Frequently Asked Questions (FAQs)
What is an Expanded Functions Dental Assistant (EFDA)?
An Expanded Functions Dental Assistant (EFDA) plays an important role in a dental office, preparing duties that include patient, chair and administrative work. Each EFDA is required to have state and radiology certifications, in addition to meeting the necessary guidelines to work in this field. Their responsibilities may include, preparing treatment rooms before procedures, reviewing dental records, ensuring each patient is comfortable and taking and developing x-rays. An EFDA may also provide technical assistance to the pediatric dentist, such as applying anesthesia or pain medication during a cavity filling.
Who is Children’s Dental Health?
Children’s Dental Health is a leading, regional provider of pediatric dental services. Our dentists and dental staff are knowledgeable, passionate, and specially trained to provide the best dental care possible to every child, including those with special needs. We strive to make children feel calm and comfortable during their visit with the dentist. We also provide a fun atmosphere where children can play and be entertained by video games and movies before being seen by the dentist.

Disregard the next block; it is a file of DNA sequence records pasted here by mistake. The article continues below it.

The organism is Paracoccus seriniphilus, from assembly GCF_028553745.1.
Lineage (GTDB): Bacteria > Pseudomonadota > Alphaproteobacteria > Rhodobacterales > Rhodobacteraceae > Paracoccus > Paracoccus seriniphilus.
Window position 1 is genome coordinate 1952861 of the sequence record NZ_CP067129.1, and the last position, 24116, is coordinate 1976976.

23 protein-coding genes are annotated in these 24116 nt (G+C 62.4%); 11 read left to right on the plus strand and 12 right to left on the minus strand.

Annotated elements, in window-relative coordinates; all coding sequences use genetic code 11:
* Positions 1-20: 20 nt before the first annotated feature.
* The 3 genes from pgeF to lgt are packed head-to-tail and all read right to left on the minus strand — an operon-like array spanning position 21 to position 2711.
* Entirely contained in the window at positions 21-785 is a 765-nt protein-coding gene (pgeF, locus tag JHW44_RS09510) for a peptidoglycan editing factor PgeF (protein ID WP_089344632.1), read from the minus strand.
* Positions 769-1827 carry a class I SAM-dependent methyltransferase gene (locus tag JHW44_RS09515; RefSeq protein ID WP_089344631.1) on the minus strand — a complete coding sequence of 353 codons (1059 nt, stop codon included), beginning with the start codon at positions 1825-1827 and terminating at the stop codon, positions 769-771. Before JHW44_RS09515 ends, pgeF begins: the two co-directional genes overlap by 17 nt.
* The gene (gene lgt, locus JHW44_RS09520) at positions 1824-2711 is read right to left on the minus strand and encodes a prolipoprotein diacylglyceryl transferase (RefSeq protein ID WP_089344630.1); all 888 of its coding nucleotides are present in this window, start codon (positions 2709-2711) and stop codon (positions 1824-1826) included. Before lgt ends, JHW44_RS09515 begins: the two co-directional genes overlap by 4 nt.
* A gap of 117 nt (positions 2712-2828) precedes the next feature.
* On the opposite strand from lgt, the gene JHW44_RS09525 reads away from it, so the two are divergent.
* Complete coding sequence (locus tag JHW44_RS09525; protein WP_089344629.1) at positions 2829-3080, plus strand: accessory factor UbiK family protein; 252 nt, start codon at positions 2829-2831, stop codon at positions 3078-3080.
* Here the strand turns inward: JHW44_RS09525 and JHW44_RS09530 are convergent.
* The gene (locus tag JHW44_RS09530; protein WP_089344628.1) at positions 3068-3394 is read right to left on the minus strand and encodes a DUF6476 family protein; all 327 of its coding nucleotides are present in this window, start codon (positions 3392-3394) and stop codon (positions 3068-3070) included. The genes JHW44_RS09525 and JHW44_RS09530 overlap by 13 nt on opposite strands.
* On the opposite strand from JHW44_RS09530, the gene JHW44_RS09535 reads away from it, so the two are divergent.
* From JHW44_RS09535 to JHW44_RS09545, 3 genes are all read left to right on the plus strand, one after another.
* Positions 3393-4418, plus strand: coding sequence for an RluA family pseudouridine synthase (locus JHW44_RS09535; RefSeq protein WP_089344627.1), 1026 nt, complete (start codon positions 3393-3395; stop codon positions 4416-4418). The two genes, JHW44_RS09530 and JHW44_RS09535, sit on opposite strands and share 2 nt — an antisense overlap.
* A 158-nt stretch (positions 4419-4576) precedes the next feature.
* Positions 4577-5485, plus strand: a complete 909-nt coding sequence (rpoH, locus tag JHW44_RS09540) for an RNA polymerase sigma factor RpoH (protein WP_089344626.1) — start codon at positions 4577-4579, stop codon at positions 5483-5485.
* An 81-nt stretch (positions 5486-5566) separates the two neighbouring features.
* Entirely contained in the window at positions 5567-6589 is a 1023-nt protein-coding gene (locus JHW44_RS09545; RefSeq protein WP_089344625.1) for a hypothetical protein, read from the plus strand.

Why choose a pediatric dentist vs. a family dentist?
Pediatric dentists are specialists in treating the unique needs of children. A pediatric dentist has completed an additional two to three years of specialty training beyond dental school. He/she specifically treats the oral health needs of infants and children through adolescence, including those with special health needs. Pediatric dentists are skilled at using smaller equipment designed for a child’s mouth and better understand the intricacies and importance of baby teeth in a growing child. They also focus more attention on educating patients and parents about preventive care to help children avoid complications such as decay, infection, speech problems, and cosmetic issues. Furthermore, Children’s Dental Health completes a detailed risk assessment on each patient so it can provide additional support and services to the children who need it the most.
How often should my child see a pediatric dentist?
The American Academy of Pediatric Dentistry recommends that children start seeing a dentist every six months, by their first birthday or once their first tooth emerges.
Are baby teeth really that important to my child?
Primary, or "baby," teeth are important for many reasons. Not only do they help children speak clearly and chew naturally, they also aid in forming a path that permanent teeth can follow when they are ready to erupt.
It is important to remember that oral health affects more than the health of your teeth. Cavities in baby teeth cause pain and swelling that can be tremendously uncomfortable for your child. Oral infections can enter the blood stream and lead to other serious health problems. Bacteria can quickly ‘jump’ from one part of the mouth to another, thus resulting in infections and cavities in new erupting adult teeth.